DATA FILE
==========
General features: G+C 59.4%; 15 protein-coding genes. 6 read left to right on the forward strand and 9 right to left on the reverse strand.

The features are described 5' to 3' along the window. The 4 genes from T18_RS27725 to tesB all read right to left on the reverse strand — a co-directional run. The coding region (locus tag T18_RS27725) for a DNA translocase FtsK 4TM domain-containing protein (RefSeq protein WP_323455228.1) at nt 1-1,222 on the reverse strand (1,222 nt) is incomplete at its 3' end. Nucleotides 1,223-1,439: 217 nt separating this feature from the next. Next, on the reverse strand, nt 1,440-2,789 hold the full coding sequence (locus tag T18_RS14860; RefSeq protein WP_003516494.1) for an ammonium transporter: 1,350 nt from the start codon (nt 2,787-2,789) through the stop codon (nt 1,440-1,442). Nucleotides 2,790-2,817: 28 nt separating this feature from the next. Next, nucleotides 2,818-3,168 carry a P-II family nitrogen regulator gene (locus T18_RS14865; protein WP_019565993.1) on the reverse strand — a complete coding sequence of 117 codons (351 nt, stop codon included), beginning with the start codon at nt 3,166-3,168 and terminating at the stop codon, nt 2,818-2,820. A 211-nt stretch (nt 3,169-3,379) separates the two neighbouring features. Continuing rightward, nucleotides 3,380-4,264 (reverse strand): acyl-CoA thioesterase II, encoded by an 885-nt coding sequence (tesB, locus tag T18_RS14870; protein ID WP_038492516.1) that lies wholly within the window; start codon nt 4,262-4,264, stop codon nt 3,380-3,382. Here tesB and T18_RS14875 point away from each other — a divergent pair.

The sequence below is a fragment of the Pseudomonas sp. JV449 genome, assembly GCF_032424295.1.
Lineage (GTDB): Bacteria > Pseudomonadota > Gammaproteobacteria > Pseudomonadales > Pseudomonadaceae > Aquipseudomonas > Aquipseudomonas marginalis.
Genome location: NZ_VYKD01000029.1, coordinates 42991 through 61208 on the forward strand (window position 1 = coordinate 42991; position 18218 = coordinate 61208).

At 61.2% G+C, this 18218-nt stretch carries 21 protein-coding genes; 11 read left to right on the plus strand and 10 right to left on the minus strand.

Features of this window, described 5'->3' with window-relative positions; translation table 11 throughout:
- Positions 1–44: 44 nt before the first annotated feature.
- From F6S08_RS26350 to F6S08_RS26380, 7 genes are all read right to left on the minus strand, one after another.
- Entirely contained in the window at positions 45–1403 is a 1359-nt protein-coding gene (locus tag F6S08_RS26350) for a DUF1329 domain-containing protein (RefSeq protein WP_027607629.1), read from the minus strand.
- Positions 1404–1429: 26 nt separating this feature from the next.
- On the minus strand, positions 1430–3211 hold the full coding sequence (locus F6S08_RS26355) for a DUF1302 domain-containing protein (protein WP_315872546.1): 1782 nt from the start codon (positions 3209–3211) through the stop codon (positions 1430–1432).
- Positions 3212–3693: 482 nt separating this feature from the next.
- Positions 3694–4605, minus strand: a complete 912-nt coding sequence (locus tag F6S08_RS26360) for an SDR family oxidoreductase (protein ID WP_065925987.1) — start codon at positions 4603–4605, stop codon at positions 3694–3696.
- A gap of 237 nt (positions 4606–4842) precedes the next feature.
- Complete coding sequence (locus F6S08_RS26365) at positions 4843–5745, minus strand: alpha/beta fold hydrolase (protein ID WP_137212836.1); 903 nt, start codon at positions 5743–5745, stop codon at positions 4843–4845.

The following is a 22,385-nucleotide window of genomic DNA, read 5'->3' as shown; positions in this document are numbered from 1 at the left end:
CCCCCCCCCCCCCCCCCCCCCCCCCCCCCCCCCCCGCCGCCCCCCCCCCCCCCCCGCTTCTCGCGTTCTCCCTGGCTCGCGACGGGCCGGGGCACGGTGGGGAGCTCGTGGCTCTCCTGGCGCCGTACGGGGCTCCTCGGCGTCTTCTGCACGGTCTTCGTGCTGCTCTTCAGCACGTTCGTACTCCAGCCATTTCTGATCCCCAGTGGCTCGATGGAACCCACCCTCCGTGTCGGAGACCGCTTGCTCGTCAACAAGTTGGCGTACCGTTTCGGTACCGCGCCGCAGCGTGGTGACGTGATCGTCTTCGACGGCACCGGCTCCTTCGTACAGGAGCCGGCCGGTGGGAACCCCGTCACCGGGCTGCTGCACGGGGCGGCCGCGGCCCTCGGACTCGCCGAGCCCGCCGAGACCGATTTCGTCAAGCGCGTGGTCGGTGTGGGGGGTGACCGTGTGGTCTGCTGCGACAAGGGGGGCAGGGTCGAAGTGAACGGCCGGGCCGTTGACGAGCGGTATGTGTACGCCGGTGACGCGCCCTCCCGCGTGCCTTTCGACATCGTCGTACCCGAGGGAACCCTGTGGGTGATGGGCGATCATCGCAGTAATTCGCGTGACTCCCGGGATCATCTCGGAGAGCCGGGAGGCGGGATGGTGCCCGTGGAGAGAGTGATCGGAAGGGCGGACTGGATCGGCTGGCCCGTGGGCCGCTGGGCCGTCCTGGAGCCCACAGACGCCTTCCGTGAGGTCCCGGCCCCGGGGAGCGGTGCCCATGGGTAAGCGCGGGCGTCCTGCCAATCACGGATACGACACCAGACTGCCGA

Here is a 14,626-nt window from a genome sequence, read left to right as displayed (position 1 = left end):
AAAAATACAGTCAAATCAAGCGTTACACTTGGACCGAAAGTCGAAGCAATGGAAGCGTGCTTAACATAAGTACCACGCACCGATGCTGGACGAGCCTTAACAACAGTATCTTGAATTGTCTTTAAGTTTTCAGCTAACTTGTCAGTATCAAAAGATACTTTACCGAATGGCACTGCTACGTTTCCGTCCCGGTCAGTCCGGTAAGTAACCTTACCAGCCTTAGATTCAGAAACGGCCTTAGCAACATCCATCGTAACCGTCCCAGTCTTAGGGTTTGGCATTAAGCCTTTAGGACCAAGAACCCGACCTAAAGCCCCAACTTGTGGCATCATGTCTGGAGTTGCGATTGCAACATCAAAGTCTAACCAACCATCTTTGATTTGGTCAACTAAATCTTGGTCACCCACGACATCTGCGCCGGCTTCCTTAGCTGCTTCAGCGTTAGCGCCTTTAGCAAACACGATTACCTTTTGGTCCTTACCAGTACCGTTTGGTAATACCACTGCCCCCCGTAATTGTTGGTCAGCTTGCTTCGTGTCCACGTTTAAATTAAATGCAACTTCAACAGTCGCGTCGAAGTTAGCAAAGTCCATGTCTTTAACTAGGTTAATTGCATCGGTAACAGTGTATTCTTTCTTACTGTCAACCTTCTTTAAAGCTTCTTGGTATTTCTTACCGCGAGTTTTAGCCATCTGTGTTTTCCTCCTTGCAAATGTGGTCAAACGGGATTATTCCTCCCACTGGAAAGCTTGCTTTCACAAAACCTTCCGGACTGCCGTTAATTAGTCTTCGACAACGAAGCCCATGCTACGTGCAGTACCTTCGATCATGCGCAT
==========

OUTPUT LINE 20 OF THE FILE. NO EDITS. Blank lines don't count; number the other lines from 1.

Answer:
AAAAATACAGTCAAATCAAGCGTTACACTTGGACCGAAAGTCGAAGCAATGGAAGCGTGCTTAACATAAGTACCACGCACCGATGCTGGACGAGCCTTAACAACAGTATCTTGAATTGTCTTTAAGTTTTCAGCTAACTTGTCAGTATCAAAAGATACTTTACCGAATGGCACTGCTACGTTTCCGTCCCGGTCAGTCCGGTAAGTAACCTTACCAGCCTTAGATTCAGAAACGGCCTTAGCAACATCCATCGTAACCGTCCCAGTCTTAGGGTTTGGCATTAAGCCTTTAGGACCAAGAACCCGACCTAAAGCCCCAACTTGTGGCATCATGTCTGGAGTTGCGATTGCAACATCAAAGTCTAACCAACCATCTTTGATTTGGTCAACTAAATCTTGGTCACCCACGACATCTGCGCCGGCTTCCTTAGCTGCTTCAGCGTTAGCGCCTTTAGCAAACACGATTACCTTTTGGTCCTTACCAGTACCGTTTGGTAATACCACTGCCCCCCGTAATTGTTGGTCAGCTTGCTTCGTGTCCACGTTTAAATTAAATGCAACTTCAACAGTCGCGTCGAAGTTAGCAAAGTCCATGTCTTTAACTAGGTTAATTGCATCGGTAACAGTGTATTCTTTCTTACTGTCAACCTTCTTTAAAGCTTCTTGGTATTTCTTACCGCGAGTTTTAGCCATCTGTGTTTTCCTCCTTGCAAATGTGGTCAAACGGGATTATTCCTCCCACTGGAAAGCTTGCTTTCACAAAACCTTCCGGACTGCCGTTAATTAGTCTTCGACAACGAAGCCCATGCTACGTGCAGTACCTTCGATCATGCGCAT